It’s a far cry from where she thought she’d be working.
“I was half-way through college at the University of Washington studying political science and planning on going to law school when I realized I had different interests,” she said. “But I was paying for my own education. So I stayed and finished and got my degree.”
After she graduated and was married, she knew she wanted a career where she could work at home and raise children. She has two sons, ages 23 and 20. When her oldest was just an infant, she took her fish-print idea to fabric and made a rubbing on a white infant garnet. With her son in the stroller and her works on hangers laying over the top of the stroller, she headed off to the Seattle Gift Mart, trying to find a representative to market her art.
Within a short time, her work was for sale at Nordstrom’s Made in Washington stores, shops in Los Angeles and Atlanta and at Epcot Center.
“I loved it because they just sent me orders and I stayed home and made things,” she said.
Her work expanded to workout wear with fish prints and other abstract color, and soon she found herself in a Nordstrom store on a Mother’s Day painting on a black leotard and leggings, while it was on a live model.
“There was a huge crowd around and they were announcing my name and there I was with gold and silver paint, painting from one shoulder, across the model’s mid-section and down to the other leg.”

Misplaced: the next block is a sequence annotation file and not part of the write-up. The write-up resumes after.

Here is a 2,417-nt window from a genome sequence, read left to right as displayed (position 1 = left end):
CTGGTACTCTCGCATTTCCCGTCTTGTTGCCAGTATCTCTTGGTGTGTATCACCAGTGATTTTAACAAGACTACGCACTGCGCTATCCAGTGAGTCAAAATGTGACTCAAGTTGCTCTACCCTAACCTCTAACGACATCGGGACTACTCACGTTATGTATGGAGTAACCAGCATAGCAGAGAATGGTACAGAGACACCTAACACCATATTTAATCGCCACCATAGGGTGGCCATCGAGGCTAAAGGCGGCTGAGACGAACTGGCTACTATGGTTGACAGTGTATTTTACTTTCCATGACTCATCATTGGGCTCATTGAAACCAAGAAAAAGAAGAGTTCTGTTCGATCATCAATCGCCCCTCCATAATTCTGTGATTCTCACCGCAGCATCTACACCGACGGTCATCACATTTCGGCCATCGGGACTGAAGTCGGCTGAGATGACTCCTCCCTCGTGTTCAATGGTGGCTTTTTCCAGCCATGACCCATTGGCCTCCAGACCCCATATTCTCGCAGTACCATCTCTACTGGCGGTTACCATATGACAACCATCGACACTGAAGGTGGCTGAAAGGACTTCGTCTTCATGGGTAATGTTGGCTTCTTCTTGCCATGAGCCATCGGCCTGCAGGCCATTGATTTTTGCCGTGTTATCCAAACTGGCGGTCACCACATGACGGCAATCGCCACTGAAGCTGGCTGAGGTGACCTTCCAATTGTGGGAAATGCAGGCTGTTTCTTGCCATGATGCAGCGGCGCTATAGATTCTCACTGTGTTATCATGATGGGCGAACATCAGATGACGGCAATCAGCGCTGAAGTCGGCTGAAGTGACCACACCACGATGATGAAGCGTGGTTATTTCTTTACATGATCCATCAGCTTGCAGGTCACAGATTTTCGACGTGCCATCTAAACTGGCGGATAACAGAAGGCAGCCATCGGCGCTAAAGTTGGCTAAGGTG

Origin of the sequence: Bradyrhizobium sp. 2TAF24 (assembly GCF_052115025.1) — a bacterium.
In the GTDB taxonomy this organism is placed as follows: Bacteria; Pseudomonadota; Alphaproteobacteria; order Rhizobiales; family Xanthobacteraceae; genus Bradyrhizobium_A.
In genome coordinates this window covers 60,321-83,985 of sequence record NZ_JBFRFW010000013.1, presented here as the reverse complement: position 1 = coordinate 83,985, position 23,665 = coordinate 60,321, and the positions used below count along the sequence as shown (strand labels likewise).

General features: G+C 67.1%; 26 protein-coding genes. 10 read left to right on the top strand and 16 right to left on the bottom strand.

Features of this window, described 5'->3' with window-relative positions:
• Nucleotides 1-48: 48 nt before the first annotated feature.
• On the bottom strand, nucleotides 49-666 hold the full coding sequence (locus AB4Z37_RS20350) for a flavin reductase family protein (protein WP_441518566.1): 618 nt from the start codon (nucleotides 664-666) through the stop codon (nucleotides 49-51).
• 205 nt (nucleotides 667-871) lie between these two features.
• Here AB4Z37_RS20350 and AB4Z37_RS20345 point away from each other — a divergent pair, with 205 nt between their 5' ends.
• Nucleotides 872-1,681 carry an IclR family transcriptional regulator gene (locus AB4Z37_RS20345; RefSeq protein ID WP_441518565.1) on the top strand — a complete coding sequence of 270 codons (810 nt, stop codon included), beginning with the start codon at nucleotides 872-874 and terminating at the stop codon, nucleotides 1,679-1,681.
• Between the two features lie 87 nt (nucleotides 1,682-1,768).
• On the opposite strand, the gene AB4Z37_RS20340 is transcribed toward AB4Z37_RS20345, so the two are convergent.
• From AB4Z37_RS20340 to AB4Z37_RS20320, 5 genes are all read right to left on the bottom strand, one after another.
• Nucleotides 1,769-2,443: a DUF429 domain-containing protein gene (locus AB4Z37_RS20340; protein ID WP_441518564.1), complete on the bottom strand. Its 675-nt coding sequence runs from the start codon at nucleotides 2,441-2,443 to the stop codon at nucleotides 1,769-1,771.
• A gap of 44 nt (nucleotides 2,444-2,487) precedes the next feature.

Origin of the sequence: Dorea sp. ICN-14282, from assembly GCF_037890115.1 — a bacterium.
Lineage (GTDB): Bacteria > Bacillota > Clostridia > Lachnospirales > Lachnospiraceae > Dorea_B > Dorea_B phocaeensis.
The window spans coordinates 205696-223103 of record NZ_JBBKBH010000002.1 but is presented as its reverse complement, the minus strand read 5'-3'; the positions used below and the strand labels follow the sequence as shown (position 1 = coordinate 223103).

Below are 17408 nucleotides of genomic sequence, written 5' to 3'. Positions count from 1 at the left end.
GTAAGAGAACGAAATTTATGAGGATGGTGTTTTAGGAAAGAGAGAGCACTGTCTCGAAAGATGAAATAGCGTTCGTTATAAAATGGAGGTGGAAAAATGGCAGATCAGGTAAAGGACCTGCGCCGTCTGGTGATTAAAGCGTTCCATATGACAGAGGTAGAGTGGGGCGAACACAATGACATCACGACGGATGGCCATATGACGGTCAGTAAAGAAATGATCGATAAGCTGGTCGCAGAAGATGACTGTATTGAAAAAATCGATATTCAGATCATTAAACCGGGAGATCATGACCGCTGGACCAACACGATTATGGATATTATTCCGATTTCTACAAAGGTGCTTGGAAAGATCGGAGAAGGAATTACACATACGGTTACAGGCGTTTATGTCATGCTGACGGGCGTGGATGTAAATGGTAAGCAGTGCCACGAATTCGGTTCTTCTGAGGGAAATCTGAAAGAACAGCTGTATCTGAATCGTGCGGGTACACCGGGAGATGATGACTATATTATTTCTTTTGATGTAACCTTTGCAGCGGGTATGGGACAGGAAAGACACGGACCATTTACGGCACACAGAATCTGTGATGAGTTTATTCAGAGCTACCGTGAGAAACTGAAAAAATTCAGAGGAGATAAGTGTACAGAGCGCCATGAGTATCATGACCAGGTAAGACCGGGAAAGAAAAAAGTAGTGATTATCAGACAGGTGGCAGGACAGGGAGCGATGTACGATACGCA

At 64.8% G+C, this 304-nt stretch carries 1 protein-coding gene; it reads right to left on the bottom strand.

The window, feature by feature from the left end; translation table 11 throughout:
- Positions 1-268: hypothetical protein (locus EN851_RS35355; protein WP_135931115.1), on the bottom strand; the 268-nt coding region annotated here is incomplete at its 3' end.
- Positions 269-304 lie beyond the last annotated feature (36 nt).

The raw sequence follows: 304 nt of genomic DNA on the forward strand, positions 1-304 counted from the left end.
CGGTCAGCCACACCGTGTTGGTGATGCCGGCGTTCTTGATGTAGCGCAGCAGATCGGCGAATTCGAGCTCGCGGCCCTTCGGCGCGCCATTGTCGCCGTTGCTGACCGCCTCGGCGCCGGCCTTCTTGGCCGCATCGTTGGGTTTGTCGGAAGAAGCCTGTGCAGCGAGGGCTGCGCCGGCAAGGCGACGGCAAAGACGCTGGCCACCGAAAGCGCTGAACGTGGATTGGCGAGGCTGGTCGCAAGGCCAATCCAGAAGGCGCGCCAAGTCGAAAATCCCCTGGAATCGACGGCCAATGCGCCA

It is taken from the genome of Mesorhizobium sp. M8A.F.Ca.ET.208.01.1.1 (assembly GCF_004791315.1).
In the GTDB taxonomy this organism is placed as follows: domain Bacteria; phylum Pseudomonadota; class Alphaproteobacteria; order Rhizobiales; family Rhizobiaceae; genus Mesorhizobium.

Raising two children and working throughout the night soon wore on her. So she gave up the clothing art and began teaching classes at her home on Rocky Point.
“Everything from paper-making to basket-weaving, to teaching women how to start their own business,” she said.
During that time in the late 1990s and into 2000, she began to create in glass, steel and tile. Working with well-known masters in those mediums, including Scott Curry and Mike Dupille, she soon was creating art for public places like the Bremerton Transportation and Ferry Terminal, the Bremerton Conference Center and Anthony’s Restaurants. That led her to need a kiln of her own. At the time, it was too big for her old shop, but when she moved into her larger new location she took it with her.
Her studio sponsors events for charity and she has shows of artwork done by other local artists. She keeps regular store hours from 11 a.m. to 6 p.m. Tuesdays to Fridays, and 11 a.m. to 3 p.m. on Saturdays
She has works for sale from $5 to “in the thousands.” Some pieces are as large as eight feet in length.
“I want to sell everything,” she said. “Because I need the space. I have so much in my brain that needs to come out and I need the room to display it all.”
She creates daily at the business and welcomes visitors to watch her work.
“None of this means anything without sharing it,” she said. “My studio is my place on the wall. I want it to be a place where the community can gather and connect, a place to be creative and a place that inspires.”
For more check out www.lisastirrett.com. or call her at 360 536-2772.